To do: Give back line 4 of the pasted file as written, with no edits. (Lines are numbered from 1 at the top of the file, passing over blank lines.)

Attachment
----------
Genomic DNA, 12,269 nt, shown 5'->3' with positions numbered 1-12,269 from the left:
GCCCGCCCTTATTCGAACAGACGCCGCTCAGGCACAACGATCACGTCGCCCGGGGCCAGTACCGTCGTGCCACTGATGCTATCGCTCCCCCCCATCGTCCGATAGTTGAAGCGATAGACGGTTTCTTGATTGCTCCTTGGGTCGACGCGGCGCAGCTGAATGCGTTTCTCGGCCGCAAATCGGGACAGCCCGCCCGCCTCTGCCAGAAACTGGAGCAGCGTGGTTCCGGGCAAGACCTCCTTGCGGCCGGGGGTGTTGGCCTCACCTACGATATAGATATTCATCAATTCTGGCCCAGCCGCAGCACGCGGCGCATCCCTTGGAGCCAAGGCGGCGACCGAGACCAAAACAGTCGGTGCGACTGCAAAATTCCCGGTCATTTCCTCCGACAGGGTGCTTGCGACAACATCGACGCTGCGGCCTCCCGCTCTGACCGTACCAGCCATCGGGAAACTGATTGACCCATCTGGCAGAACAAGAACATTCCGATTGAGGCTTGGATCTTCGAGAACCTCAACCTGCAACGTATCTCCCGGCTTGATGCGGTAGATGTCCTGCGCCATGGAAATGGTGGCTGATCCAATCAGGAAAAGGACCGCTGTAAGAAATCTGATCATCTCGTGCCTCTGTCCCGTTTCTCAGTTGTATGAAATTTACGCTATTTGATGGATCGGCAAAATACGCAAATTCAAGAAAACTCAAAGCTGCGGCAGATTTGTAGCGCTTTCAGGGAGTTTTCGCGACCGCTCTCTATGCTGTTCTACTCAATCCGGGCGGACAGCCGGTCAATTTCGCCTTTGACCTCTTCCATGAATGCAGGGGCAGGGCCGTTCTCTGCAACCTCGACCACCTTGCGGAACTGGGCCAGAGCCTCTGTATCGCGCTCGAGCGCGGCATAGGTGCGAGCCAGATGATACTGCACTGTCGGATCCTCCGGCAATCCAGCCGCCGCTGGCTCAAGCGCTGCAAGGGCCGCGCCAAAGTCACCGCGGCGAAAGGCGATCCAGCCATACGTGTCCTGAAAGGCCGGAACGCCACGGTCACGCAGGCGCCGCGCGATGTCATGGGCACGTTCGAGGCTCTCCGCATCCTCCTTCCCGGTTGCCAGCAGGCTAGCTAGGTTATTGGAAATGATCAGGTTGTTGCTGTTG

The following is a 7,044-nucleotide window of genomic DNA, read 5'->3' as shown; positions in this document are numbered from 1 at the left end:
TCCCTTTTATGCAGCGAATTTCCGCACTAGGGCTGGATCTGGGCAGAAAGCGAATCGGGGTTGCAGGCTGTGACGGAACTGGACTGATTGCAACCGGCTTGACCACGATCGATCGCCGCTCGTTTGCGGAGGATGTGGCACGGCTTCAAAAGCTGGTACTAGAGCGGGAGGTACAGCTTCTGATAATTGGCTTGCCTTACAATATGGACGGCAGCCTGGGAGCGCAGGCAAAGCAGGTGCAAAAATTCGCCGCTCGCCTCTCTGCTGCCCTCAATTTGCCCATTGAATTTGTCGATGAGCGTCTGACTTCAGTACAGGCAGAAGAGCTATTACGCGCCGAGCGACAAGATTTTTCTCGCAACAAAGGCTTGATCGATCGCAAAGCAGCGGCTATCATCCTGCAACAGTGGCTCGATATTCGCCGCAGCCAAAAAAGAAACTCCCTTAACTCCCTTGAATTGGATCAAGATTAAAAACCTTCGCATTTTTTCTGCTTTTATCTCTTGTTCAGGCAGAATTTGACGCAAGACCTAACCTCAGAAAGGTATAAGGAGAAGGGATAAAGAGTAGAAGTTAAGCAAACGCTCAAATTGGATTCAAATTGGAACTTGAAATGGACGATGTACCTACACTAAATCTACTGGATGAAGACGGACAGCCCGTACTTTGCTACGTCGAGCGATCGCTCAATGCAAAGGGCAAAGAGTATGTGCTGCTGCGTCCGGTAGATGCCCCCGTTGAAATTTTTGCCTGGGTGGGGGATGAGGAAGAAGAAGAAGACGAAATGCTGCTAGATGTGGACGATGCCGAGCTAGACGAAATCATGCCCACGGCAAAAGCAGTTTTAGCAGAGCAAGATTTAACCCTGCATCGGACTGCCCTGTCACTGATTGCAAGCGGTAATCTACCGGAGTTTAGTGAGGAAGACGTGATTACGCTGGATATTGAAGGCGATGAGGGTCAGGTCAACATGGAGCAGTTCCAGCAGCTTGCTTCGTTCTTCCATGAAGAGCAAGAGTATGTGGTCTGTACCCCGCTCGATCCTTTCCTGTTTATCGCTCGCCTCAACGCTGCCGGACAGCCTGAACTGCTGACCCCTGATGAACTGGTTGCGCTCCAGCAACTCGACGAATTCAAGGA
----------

TCCCTTTTATGCAGCGAATTTCCGCACTAGGGCTGGATCTGGGCAGAAAGCGAATCGGGGTTGCAGGCTGTGACGGAACTGGACTGATTGCAACCGGCTTGACCACGATCGATCGCCGCTCGTTTGCGGAGGATGTGGCACGGCTTCAAAAGCTGGTACTAGAGCGGGAGGTACAGCTTCTGATAATTGGCTTGCCTTACAATATGGACGGCAGCCTGGGAGCGCAGGCAAAGCAGGTGCAAAAATTCGCCGCTCGCCTCTCTGCTGCCCTCAATTTGCCCATTGAATTTGTCGATGAGCGTCTGACTTCAGTACAGGCAGAAGAGCTATTACGCGCCGAGCGACAAGATTTTTCTCGCAACAAAGGCTTGATCGATCGCAAAGCAGCGGCTATCATCCTGCAACAGTGGCTCGATATTCGCCGCAGCCAAAAAAGAAACTCCCTTAACTCCCTTGAATTGGATCAAGATTAAAAACCTTCGCATTTTTTCTGCTTTTATCTCTTGTTCAGGCAGAATTTGACGCAAGACCTAACCTCAGAAAGGTATAAGGAGAAGGGATAAAGAGTAGAAGTTAAGCAAACGCTCAAATTGGATTCAAATTGGAACTTGAAATGGACGATGTACCTACACTAAATCTACTGGATGAAGACGGACAGCCCGTACTTTGCTACGTCGAGCGATCGCTCAATGCAAAGGGCAAAGAGTATGTGCTGCTGCGTCCGGTAGATGCCCCCGTTGAAATTTTTGCCTGGGTGGGGGATGAGGAAGAAGAAGAAGACGAAATGCTGCTAGATGTGGACGATGCCGAGCTAGACGAAATCATGCCCACGGCAAAAGCAGTTTTAGCAGAGCAAGATTTAACCCTGCATCGGACTGCCCTGTCACTGATTGCAAGCGGTAATCTACCGGAGTTTAGTGAGGAAGACGTGATTACGCTGGATATTGAAGGCGATGAGGGTCAGGTCAACATGGAGCAGTTCCAGCAGCTTGCTTCGTTCTTCCATGAAGAGCAAGAGTATGTGGTCTGTACCCCGCTCGATCCTTTCCTGTTTATCGCTCGCCTCAACGCTGCCGGACAGCCTGAACTGCTGACCCCTGATGAACTGGTTGCGCTCCAGCAACTCGACGAATTCAAGGA